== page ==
Updated: 10/25/2017 by Nick Gajewski One of the most common concerns my clients have is whether or not filing a bankruptcy case will affect their job. The short answer is: no, filing a case should not have any impact. The Bankruptcy Code at 11 U.S.C. §525 explicitly prohibits employers from discriminating against any person who has filed for bankruptcy relief. Your employer would be breaking a federal law if they fire you or discriminate against you as a result of your bankruptcy. Protection Against Discriminatory Treatment (a) Except as provided in the Perishable Agricultural Commodities Act, 1930, the Packers and…Read More
Today marks the 12th anniversary of the implementation of the Bankruptcy Abuse Prevention and Consumer Protection Act of 2005 (BAPCPA). The BAPCPA, bought and paid for by the banks and credit card companies, represented the biggest overhaul of the bankruptcy system in our country in almost 30 years. At the time the legislation was passed, I served on the board of directors of the National Association of Consumer Bankruptcy Attorneys (NACBA). NACBA opposed the legislation fiercely but after seven failed attempts, and immense lobbying expenditures by the credit card industry, congress finally succumbed. The legislation was passed by the Senate…Read More
Bond & Botes, P.C. is proud to announce the winner of our 2017 Financial Hardship Scholarship: Telvin J. Miller. Mr. Miller graduated from Wenonah High School earlier this year and is currently attending the University of South Alabama. The $2,000 Bond & Botes scholarship will help covers some of Telvin’s college tuition costs. About Telvin J. Miller Telvin’s High School experience was no easy feat. He sacrificed a “normal” high school life of spending time with friends for balancing school work, football, a part time job, and helping raise his younger siblings. With these challenges came many achievements. He excelled…Read More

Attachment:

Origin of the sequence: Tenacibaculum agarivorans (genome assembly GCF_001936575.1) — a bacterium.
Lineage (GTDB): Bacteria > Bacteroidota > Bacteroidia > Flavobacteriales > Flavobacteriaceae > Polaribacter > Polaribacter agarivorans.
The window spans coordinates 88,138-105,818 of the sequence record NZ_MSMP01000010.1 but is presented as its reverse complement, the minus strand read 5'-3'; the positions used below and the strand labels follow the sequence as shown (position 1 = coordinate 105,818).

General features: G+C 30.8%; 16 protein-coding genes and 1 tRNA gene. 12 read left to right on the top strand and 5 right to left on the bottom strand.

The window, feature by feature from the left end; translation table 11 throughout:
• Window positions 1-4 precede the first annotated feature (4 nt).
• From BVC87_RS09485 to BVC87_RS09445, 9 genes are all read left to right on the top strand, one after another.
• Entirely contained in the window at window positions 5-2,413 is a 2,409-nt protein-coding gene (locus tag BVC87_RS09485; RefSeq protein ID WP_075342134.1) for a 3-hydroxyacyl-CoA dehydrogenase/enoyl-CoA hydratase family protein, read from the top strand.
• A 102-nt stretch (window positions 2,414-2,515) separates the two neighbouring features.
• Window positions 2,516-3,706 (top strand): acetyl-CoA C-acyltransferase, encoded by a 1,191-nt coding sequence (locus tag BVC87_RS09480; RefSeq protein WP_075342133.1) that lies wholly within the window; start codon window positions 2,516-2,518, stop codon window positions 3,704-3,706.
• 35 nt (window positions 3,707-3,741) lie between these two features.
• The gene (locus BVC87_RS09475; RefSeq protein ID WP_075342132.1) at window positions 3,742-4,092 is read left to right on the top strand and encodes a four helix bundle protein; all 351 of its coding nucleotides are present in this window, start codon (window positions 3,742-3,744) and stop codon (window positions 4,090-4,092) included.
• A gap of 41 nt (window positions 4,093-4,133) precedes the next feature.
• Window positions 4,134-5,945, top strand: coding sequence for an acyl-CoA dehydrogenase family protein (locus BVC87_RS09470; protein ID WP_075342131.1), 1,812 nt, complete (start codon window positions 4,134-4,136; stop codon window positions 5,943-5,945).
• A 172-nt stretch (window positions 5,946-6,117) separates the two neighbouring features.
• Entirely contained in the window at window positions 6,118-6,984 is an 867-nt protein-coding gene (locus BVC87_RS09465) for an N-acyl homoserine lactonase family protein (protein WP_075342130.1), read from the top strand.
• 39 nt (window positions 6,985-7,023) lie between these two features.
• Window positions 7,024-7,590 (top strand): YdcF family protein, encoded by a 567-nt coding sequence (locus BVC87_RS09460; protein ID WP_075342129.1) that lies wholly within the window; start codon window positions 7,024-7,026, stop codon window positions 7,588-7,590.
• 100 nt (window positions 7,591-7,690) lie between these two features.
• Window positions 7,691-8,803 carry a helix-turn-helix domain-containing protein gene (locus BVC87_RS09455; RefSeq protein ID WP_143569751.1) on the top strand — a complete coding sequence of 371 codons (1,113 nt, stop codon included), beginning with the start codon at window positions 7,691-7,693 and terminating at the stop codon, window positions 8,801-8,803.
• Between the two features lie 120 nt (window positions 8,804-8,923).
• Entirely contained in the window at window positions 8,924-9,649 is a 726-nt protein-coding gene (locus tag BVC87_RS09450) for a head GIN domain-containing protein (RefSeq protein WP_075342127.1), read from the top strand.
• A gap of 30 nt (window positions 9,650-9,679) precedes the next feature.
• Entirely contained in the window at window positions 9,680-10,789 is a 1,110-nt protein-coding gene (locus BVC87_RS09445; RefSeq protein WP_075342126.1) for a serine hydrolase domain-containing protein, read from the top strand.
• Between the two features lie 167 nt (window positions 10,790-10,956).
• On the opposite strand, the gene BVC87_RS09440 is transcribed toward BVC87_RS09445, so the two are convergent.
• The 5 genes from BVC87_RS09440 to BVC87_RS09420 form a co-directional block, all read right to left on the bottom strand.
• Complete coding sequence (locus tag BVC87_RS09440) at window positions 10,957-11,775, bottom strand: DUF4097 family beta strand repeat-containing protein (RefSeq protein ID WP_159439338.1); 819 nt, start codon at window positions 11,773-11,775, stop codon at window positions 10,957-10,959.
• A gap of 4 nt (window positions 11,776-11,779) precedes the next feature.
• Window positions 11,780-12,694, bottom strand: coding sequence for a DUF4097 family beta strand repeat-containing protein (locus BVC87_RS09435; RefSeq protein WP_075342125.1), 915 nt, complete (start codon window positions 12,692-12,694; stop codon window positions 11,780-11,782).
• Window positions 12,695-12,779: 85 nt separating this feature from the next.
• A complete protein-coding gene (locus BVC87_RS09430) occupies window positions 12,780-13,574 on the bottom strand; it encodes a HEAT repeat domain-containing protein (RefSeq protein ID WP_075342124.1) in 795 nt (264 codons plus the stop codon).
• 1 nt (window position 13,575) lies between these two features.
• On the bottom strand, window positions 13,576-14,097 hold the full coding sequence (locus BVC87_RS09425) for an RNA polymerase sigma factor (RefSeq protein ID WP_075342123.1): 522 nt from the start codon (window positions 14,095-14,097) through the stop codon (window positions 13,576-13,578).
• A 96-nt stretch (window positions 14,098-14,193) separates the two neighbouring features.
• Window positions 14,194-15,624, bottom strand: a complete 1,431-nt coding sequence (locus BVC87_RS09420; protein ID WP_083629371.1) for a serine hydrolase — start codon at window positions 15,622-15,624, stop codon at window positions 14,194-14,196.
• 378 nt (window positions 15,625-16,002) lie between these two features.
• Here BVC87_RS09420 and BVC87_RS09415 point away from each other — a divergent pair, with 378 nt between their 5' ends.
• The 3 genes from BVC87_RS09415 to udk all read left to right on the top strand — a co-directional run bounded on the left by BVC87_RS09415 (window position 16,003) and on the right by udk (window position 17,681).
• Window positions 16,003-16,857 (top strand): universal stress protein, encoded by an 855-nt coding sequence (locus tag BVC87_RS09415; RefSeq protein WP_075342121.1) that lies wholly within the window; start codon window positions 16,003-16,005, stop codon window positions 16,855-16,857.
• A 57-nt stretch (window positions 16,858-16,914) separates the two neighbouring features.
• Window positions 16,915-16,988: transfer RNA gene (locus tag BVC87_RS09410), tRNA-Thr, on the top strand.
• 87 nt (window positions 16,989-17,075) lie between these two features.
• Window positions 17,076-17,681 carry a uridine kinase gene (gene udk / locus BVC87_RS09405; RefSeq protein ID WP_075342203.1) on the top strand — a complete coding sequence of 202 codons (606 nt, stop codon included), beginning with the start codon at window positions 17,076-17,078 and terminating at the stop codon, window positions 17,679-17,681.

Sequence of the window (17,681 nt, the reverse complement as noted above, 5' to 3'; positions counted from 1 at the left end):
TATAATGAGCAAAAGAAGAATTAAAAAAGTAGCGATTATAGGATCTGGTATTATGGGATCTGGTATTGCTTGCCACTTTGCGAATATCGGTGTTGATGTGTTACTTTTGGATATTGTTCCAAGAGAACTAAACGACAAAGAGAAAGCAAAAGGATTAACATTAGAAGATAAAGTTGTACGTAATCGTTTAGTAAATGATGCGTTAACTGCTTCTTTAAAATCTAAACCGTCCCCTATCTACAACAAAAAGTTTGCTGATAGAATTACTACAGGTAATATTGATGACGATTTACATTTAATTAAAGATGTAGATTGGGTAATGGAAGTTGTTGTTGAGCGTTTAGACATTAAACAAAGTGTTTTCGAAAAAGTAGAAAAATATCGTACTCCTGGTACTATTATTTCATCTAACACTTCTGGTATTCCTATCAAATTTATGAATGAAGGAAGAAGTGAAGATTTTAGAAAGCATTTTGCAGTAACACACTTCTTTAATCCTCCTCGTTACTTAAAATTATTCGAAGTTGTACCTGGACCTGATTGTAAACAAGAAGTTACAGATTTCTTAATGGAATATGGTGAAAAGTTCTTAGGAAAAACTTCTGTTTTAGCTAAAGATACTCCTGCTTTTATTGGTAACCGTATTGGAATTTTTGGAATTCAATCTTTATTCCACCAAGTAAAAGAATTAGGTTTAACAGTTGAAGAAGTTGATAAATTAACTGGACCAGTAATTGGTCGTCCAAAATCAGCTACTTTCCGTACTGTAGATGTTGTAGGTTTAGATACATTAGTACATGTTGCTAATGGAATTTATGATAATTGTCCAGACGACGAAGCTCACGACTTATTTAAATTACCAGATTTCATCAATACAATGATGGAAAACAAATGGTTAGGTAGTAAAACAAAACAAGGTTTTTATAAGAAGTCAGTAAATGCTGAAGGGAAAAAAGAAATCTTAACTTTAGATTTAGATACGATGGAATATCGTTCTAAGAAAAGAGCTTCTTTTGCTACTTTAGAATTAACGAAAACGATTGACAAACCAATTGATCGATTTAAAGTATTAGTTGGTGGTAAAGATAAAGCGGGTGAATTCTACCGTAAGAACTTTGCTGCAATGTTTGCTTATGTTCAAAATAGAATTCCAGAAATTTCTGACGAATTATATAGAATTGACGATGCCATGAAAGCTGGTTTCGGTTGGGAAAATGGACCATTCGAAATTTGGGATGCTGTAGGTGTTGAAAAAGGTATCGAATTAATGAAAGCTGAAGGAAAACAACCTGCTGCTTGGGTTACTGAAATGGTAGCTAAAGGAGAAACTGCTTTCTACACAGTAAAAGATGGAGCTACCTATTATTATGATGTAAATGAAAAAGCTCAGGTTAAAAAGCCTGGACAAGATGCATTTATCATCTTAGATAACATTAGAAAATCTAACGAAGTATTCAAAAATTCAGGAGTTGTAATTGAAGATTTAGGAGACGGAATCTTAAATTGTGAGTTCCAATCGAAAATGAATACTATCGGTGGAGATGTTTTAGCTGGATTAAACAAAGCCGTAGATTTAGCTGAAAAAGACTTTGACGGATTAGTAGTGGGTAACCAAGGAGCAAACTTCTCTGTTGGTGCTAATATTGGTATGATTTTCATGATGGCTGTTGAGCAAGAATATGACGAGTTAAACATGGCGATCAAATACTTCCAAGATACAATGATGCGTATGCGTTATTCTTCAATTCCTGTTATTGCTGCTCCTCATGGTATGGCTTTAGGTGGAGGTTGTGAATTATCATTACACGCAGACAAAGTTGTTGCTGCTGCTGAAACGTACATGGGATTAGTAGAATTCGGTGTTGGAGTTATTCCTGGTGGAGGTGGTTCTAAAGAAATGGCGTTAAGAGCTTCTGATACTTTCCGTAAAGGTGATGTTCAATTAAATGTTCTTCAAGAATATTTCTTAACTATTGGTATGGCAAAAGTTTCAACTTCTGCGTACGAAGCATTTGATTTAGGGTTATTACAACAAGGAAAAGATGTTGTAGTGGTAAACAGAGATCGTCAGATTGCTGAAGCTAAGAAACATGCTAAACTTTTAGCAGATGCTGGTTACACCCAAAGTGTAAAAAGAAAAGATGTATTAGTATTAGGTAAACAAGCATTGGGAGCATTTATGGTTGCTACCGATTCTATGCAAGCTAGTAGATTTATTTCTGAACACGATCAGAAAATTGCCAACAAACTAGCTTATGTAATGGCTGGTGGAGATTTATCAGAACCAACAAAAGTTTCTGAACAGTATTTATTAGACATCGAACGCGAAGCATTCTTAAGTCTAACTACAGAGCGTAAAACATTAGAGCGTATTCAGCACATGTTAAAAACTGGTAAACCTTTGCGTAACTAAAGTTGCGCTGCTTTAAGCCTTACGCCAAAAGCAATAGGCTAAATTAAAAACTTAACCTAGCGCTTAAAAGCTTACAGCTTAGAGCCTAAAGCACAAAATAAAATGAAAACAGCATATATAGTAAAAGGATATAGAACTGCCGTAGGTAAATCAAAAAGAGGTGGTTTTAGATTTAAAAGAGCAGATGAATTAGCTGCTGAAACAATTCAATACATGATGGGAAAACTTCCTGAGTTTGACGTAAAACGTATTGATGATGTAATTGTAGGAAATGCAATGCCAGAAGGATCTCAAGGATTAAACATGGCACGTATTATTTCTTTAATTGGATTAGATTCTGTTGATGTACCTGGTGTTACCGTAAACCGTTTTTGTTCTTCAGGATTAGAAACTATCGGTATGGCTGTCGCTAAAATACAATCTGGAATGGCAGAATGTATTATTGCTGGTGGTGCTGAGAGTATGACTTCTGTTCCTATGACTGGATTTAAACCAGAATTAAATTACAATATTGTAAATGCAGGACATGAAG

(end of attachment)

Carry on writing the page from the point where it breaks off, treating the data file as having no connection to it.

A new report by the Consumer Financial Protection Bureau show that about one in five Americans struggle to pay for life’s basic needs to include food, shelter and medical care. It further states that while roughly one-third of consumers have a hard time making ends meet. The research asked respondents 10 questions that were answered on a scale of 0 to 100. About a third had scores of 50 or below meaning they would have a high probability of not being able to make ends meet. A similar number of respondents scored above 61 meaning they were unlikely to face…Read More
Our friend and partner, Brad Botes, has been named a Best Lawyer in America. Read about it here . We all know Brad as a man of prodigious talent and his repertoire is extensive; however, tooting his own horn apparently exceeds that talent and repertoire. Therefore, let me offer my humble assistance. This prestigious honor is based upon peer review and the consensus of other lawyers about the professional abilities of a colleague within the same geographical and legal practice area. In other words, this honor is bestowed upon a lawyer who has been recognized by his or her peers…Read More
Overpayment of Unemployment Benefits are subject to discharge in both chapter 7 and chapter 13 bankruptcies. The overpayment of unemployment benefits are not given special protections, even if they are owed to the state. An unemployment overpayment is not a debt that is listed as exempt from discharge. Filing for bankruptcy can provide significant relief from the collection efforts of the state. The automatic stay will help stop collection efforts from the state to pay back the unemployment benefits. When you file your bankruptcy, your bankruptcy petition will include the State of Tennessee for the overpaid unemployment benefits. The State…Read More